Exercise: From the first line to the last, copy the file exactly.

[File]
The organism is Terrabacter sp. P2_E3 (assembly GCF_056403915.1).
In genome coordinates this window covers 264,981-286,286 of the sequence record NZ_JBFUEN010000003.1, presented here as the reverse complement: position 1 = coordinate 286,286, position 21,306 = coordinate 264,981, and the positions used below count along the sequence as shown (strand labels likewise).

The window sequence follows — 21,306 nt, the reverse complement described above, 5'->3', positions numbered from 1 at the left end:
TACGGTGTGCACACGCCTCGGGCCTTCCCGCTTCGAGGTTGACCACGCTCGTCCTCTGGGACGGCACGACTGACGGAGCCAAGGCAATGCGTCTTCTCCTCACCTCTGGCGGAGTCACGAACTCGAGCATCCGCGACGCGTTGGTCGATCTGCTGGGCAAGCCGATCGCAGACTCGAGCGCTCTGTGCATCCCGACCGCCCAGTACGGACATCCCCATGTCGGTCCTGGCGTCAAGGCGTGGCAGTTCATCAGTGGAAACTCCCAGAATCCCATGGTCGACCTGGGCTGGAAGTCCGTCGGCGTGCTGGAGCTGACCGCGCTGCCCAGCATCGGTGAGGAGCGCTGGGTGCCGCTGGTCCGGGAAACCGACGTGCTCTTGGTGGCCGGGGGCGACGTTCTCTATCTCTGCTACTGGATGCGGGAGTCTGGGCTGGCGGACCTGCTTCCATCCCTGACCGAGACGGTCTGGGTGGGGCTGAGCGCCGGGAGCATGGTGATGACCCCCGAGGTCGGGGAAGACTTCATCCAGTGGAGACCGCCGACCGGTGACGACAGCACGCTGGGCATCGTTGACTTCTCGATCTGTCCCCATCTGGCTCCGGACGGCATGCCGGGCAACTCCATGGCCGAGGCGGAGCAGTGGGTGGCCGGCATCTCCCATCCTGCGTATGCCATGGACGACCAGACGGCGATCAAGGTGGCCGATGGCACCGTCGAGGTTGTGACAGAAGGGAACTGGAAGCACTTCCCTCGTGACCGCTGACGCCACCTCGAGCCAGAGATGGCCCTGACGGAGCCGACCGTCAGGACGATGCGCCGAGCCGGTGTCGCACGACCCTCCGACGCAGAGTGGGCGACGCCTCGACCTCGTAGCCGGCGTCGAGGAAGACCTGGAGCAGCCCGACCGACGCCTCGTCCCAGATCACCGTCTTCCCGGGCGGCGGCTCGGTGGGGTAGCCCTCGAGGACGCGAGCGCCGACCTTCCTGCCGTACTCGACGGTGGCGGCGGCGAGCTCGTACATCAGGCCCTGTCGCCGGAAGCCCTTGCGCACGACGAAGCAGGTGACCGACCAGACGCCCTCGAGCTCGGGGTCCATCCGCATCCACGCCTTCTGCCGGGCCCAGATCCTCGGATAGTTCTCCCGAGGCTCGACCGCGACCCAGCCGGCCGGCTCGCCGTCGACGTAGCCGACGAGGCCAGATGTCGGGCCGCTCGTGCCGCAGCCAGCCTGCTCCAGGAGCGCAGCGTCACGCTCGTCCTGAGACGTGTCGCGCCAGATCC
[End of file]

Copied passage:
The organism is Terrabacter sp. P2_E3 (assembly GCF_056403915.1).
In genome coordinates this window covers 264,981-286,286 of the sequence record NZ_JBFUEN010000003.1, presented here as the reverse complement: position 1 = coordinate 286,286, position 21,306 = coordinate 264,981, and the positions used below count along the sequence as shown (strand labels likewise).

The window sequence follows — 21,306 nt, the reverse complement described above, 5'->3', positions numbered from 1 at the left end:
TACGGTGTGCACACGCCTCGGGCCTTCCCGCTTCGAGGTTGACCACGCTCGTCCTCTGGGACGGCACGACTGACGGAGCCAAGGCAATGCGTCTTCTCCTCACCTCTGGCGGAGTCACGAACTCGAGCATCCGCGACGCGTTGGTCGATCTGCTGGGCAAGCCGATCGCAGACTCGAGCGCTCTGTGCATCCCGACCGCCCAGTACGGACATCCCCATGTCGGTCCTGGCGTCAAGGCGTGGCAGTTCATCAGTGGAAACTCCCAGAATCCCATGGTCGACCTGGGCTGGAAGTCCGTCGGCGTGCTGGAGCTGACCGCGCTGCCCAGCATCGGTGAGGAGCGCTGGGTGCCGCTGGTCCGGGAAACCGACGTGCTCTTGGTGGCCGGGGGCGACGTTCTCTATCTCTGCTACTGGATGCGGGAGTCTGGGCTGGCGGACCTGCTTCCATCCCTGACCGAGACGGTCTGGGTGGGGCTGAGCGCCGGGAGCATGGTGATGACCCCCGAGGTCGGGGAAGACTTCATCCAGTGGAGACCGCCGACCGGTGACGACAGCACGCTGGGCATCGTTGACTTCTCGATCTGTCCCCATCTGGCTCCGGACGGCATGCCGGGCAACTCCATGGCCGAGGCGGAGCAGTGGGTGGCCGGCATCTCCCATCCTGCGTATGCCATGGACGACCAGACGGCGATCAAGGTGGCCGATGGCACCGTCGAGGTTGTGACAGAAGGGAACTGGAAGCACTTCCCTCGTGACCGCTGACGCCACCTCGAGCCAGAGATGGCCCTGACGGAGCCGACCGTCAGGACGATGCGCCGAGCCGGTGTCGCACGACCCTCCGACGCAGAGTGGGCGACGCCTCGACCTCGTAGCCGGCGTCGAGGAAGACCTGGAGCAGCCCGACCGACGCCTCGTCCCAGATCACCGTCTTCCCGGGCGGCGGCTCGGTGGGGTAGCCCTCGAGGACGCGAGCGCCGACCTTCCTGCCGTACTCGACGGTGGCGGCGGCGAGCTCGTACATCAGGCCCTGTCGCCGGAAGCCCTTGCGCACGACGAAGCAGGTGACCGACCAGACGCCCTCGAGCTCGGGGTCCATCCGCATCCACGCCTTCTGCCGGGCCCAGATCCTCGGATAGTTCTCCCGAGGCTCGACCGCGACCCAGCCGGCCGGCTCGCCGTCGACGTAGCCGACGAGGCCAGATGTCGGGCCGCTCGTGCCGCAGCCAGCCTGCTCCAGGAGCGCAGCGTCACGCTCGTCCTGAGACGTGTCGCGCCAGATCC